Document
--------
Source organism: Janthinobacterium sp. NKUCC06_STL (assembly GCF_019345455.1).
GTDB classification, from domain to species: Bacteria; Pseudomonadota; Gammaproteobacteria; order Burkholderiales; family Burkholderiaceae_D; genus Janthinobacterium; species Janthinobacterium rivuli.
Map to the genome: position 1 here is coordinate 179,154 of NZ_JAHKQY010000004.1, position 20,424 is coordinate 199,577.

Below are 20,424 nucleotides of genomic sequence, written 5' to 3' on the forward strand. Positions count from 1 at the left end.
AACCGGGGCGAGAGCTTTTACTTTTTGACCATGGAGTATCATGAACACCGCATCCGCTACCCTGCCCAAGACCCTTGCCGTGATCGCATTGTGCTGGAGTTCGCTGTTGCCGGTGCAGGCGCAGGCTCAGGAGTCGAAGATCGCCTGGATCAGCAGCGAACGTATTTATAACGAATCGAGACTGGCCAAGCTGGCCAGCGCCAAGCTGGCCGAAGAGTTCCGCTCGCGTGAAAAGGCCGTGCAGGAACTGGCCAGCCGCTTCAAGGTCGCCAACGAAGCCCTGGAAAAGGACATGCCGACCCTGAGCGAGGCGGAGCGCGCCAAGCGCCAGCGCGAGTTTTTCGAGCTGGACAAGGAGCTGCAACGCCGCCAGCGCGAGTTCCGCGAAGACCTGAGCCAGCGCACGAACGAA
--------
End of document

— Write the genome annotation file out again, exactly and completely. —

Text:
Source organism: Janthinobacterium sp. NKUCC06_STL (assembly GCF_019345455.1).
GTDB classification, from domain to species: Bacteria; Pseudomonadota; Gammaproteobacteria; order Burkholderiales; family Burkholderiaceae_D; genus Janthinobacterium; species Janthinobacterium rivuli.
Map to the genome: position 1 here is coordinate 179,154 of NZ_JAHKQY010000004.1, position 20,424 is coordinate 199,577.

Below are 20,424 nucleotides of genomic sequence, written 5' to 3' on the forward strand. Positions count from 1 at the left end.
AACCGGGGCGAGAGCTTTTACTTTTTGACCATGGAGTATCATGAACACCGCATCCGCTACCCTGCCCAAGACCCTTGCCGTGATCGCATTGTGCTGGAGTTCGCTGTTGCCGGTGCAGGCGCAGGCTCAGGAGTCGAAGATCGCCTGGATCAGCAGCGAACGTATTTATAACGAATCGAGACTGGCCAAGCTGGCCAGCGCCAAGCTGGCCGAAGAGTTCCGCTCGCGTGAAAAGGCCGTGCAGGAACTGGCCAGCCGCTTCAAGGTCGCCAACGAAGCCCTGGAAAAGGACATGCCGACCCTGAGCGAGGCGGAGCGCGCCAAGCGCCAGCGCGAGTTTTTCGAGCTGGACAAGGAGCTGCAACGCCGCCAGCGCGAGTTCCGCGAAGACCTGAGCCAGCGCACGAACGAA